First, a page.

[Dr. Aditya Bagrodia]
Good. Yeah, I would wholeheartedly agree. And you talked about encasement of the vessels. I think even over the course of my five years as an attending, that has shifted outside of massive transfusion-dependent hematuria, significant symptoms, et cetera, to a case where I'd really potentially like to get some systemic therapy on board before jumping in. I think those can be dangerous cases and the chance of actually getting a R0 resection are very, very small. Any comment on that?

[Dr. Vitaly Margulis]
I would say that it's a double-edged sword. A lot of these cases with these bulky lymph nodes encasing the great vessels, these are generally systemically metastatic cases, they probably should be treated with systemic therapy. But you have to realize that if there's any chance of resection, when you come back both systemic therapies, the tissue planes now have changed tremendously, and it doesn't have plastic reaction that you will have to deal with, whatever may negate the little shrinkage that you have achieved. Okay. So you have to really think about this.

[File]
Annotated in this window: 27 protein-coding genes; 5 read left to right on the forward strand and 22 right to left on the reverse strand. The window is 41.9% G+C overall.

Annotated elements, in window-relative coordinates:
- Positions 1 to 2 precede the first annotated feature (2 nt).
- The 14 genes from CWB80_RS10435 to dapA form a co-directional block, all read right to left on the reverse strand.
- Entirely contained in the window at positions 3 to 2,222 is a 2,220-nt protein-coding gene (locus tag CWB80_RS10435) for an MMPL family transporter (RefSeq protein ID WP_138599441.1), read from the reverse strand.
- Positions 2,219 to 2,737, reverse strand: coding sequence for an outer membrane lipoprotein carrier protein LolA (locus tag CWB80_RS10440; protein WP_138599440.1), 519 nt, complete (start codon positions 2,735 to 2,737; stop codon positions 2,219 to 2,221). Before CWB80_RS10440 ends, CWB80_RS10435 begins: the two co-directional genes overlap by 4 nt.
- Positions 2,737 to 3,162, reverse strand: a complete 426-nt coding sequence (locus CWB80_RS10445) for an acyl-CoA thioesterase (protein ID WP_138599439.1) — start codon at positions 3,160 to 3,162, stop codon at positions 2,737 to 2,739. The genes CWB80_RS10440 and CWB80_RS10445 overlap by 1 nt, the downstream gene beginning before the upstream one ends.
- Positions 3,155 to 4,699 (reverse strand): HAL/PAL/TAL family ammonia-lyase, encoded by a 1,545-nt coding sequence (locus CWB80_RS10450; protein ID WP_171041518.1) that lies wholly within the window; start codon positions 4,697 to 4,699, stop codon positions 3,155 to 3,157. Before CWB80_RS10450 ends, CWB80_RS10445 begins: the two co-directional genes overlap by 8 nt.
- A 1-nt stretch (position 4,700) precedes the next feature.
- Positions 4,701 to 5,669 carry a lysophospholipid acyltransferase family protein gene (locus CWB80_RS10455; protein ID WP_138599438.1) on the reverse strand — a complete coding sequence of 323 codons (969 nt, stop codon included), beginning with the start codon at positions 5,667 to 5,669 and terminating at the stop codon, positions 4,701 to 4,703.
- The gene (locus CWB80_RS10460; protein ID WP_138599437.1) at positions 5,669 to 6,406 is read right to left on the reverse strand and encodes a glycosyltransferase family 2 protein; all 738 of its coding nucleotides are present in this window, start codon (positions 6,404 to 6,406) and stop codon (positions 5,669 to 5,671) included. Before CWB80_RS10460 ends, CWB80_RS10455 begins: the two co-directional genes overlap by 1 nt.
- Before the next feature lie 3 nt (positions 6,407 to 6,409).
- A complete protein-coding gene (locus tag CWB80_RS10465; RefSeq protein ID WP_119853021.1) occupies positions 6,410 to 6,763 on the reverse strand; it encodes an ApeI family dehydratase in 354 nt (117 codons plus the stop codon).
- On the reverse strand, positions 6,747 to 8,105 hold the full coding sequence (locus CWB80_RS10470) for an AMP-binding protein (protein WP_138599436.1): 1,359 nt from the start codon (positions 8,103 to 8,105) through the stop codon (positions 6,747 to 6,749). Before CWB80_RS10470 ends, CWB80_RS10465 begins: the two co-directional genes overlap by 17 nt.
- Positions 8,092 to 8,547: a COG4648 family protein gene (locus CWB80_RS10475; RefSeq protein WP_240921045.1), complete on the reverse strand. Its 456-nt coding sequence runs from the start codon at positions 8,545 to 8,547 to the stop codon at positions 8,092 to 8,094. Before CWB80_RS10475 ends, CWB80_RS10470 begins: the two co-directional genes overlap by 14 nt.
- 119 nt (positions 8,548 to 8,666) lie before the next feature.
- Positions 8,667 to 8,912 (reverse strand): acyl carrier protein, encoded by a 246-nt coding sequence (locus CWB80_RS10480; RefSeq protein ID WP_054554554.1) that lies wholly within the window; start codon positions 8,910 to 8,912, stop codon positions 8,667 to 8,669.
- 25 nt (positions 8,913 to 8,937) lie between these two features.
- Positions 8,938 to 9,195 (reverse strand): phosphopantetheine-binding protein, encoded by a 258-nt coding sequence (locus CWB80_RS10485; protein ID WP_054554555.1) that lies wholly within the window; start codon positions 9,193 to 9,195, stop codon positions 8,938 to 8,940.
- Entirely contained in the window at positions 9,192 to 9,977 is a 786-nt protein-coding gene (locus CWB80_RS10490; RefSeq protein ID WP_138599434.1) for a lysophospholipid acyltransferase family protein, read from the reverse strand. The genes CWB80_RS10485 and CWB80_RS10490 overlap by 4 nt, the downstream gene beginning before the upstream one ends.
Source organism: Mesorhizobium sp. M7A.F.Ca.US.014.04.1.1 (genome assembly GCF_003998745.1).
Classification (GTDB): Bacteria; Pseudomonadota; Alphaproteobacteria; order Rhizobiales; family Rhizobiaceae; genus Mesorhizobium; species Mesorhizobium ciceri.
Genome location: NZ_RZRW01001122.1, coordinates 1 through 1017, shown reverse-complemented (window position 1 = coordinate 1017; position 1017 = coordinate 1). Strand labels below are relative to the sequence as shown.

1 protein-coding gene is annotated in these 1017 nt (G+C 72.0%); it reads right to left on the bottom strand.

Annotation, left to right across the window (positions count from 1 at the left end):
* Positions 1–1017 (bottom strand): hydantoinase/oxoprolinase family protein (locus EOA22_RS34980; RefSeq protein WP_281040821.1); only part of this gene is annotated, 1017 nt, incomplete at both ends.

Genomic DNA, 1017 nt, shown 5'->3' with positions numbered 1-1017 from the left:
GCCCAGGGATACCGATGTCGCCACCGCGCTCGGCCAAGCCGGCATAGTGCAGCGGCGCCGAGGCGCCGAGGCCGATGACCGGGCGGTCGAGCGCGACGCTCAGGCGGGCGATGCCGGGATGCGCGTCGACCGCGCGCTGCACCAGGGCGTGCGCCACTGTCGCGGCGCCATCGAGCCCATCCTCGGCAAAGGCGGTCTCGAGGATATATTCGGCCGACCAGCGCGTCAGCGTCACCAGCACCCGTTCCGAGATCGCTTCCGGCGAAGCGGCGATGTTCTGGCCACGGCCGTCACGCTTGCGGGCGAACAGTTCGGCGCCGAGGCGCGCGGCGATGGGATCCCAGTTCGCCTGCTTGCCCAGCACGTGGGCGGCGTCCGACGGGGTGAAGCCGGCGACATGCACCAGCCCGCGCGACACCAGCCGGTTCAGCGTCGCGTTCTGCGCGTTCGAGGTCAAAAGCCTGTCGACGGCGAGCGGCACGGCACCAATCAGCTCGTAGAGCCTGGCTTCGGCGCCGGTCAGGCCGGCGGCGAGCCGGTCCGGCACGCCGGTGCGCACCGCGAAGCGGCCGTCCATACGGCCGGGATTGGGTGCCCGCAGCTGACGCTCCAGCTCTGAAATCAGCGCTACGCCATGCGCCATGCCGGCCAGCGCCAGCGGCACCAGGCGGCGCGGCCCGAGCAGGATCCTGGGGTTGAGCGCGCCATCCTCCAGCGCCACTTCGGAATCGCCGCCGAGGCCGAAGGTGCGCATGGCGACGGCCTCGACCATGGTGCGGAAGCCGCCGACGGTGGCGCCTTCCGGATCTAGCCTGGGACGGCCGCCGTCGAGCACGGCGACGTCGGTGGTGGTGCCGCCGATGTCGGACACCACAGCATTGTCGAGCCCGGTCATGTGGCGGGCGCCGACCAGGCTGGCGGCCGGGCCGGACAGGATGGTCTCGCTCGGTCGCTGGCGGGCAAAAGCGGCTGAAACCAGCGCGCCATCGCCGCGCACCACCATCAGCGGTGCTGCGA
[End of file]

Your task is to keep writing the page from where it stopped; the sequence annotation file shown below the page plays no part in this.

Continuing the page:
And if you plan to come back and patient does have some bulky disease that perhaps was resectable, you really have to make that decision. I think for me using systemic therapy in those settings is driven by the fact that these are generally patients with systemic disease.

(8) Adjuvant Therapy for Locally Advanced Kidney Disease

[Dr. Aditya Bagrodia]
Good point. And Vitaly was a senior author in one of the first papers looking at cytoreductive nephrectomy after induction checkpoint inhibitors. And I think it's safe to summarize that with carefully selected patients, there's a lot of nuances, single agent, double agent, timing from initiation to surgery, but in experienced hands, that patients can do quite well. How about adjuvant therapy? What are your thoughts on adjuvant therapy once you've got your pathology back, patients have recovered from surgery?